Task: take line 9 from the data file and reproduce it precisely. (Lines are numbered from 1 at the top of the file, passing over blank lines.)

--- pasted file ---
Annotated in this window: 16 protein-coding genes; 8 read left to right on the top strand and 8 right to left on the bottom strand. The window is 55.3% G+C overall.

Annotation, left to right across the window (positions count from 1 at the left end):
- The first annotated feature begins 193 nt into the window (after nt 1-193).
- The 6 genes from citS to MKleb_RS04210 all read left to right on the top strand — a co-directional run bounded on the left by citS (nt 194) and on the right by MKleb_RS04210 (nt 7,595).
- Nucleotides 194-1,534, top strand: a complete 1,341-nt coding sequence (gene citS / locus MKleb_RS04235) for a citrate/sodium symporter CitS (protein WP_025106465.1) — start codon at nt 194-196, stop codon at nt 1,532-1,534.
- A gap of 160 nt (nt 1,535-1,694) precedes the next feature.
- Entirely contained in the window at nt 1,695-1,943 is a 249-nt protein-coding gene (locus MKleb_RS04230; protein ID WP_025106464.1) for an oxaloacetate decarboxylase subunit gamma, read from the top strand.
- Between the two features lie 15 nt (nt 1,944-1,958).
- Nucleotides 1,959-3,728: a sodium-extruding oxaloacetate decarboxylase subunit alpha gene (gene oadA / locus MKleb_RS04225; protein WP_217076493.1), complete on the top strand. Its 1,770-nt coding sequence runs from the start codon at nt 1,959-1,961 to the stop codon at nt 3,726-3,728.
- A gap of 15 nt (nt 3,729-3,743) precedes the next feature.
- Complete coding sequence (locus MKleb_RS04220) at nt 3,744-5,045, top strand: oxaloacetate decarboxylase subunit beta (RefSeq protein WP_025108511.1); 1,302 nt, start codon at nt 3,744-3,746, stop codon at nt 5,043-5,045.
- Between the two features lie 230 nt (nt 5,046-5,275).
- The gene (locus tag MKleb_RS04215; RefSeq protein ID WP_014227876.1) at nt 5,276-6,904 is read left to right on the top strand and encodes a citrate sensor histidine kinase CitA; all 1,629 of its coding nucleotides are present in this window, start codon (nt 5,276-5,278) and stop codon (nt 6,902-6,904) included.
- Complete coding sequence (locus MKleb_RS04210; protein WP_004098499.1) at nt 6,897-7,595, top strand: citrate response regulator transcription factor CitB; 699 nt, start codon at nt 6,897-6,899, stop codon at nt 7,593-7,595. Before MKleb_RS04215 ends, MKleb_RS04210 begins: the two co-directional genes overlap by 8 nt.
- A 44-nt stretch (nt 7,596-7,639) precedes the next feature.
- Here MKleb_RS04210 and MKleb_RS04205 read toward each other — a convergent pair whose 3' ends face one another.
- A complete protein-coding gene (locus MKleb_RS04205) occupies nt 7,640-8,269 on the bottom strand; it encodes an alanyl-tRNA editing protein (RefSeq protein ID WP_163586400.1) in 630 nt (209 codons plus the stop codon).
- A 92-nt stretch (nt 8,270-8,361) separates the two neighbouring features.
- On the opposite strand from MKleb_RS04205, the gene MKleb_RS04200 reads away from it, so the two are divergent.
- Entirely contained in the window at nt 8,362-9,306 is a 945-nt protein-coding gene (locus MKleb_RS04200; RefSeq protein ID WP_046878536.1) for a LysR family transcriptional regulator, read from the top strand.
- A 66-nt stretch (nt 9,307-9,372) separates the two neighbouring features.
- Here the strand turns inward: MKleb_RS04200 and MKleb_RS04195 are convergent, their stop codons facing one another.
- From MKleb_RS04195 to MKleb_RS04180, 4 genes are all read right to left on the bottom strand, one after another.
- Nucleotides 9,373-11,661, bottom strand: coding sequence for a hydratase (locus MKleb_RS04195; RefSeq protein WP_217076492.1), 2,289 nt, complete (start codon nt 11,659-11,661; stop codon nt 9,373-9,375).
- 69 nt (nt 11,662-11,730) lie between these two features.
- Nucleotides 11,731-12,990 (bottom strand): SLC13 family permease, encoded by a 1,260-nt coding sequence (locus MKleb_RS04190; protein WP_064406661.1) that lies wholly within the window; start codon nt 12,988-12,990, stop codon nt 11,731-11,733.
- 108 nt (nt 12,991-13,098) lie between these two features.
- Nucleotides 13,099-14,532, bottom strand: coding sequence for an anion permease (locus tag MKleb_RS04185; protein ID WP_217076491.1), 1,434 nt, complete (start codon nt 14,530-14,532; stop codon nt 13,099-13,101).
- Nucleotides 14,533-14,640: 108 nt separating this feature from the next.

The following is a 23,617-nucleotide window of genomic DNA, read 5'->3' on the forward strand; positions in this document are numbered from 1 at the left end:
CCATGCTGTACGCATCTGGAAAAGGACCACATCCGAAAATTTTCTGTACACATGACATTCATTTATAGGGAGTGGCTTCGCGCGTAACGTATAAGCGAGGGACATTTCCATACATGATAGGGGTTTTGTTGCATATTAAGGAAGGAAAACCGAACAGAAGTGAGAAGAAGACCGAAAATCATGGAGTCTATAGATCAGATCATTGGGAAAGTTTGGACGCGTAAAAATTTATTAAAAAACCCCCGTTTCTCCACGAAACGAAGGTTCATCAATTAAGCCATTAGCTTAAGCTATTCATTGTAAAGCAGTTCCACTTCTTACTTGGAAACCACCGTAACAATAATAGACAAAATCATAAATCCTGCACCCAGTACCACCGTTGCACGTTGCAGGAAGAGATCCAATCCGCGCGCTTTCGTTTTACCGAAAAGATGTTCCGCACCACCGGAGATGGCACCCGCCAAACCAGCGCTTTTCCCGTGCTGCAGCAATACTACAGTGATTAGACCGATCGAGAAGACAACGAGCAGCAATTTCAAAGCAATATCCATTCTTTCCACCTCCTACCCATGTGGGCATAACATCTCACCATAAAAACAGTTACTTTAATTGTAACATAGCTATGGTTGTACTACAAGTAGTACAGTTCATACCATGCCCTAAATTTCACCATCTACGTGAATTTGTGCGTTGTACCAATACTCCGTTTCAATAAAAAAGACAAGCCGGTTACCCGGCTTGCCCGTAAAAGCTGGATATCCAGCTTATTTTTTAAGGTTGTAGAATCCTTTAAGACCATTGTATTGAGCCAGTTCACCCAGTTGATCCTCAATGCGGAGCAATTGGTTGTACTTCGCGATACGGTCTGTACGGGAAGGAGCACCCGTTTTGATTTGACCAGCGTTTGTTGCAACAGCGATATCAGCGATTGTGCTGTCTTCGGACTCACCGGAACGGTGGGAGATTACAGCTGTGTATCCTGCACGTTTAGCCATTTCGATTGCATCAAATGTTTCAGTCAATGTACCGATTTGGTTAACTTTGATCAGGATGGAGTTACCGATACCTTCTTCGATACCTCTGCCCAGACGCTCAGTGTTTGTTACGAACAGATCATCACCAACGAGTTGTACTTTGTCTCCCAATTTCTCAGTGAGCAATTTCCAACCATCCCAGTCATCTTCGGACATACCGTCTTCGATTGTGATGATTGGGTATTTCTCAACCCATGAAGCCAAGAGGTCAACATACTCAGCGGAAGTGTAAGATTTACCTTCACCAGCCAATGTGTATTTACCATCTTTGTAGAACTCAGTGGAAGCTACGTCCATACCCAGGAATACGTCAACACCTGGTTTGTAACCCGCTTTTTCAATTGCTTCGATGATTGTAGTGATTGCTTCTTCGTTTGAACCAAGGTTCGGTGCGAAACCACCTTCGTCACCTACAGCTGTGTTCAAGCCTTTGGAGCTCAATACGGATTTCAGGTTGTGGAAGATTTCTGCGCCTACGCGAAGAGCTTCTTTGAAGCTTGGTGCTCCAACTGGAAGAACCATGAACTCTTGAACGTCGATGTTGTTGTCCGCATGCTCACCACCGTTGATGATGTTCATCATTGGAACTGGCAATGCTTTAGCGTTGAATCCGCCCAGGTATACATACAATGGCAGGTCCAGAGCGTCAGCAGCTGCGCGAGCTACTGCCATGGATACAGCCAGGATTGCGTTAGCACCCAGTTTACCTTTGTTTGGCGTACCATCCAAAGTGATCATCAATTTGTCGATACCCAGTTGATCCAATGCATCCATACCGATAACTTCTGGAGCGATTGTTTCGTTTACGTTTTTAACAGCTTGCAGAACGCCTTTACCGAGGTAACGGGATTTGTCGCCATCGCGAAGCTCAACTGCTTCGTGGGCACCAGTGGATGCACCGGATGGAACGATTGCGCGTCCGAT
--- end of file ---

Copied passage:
- Nucleotides 1,959-3,728: a sodium-extruding oxaloacetate decarboxylase subunit alpha gene (gene oadA / locus MKleb_RS04225; protein WP_217076493.1), complete on the top strand. Its 1,770-nt coding sequence runs from the start codon at nt 1,959-1,961 to the stop codon at nt 3,726-3,728.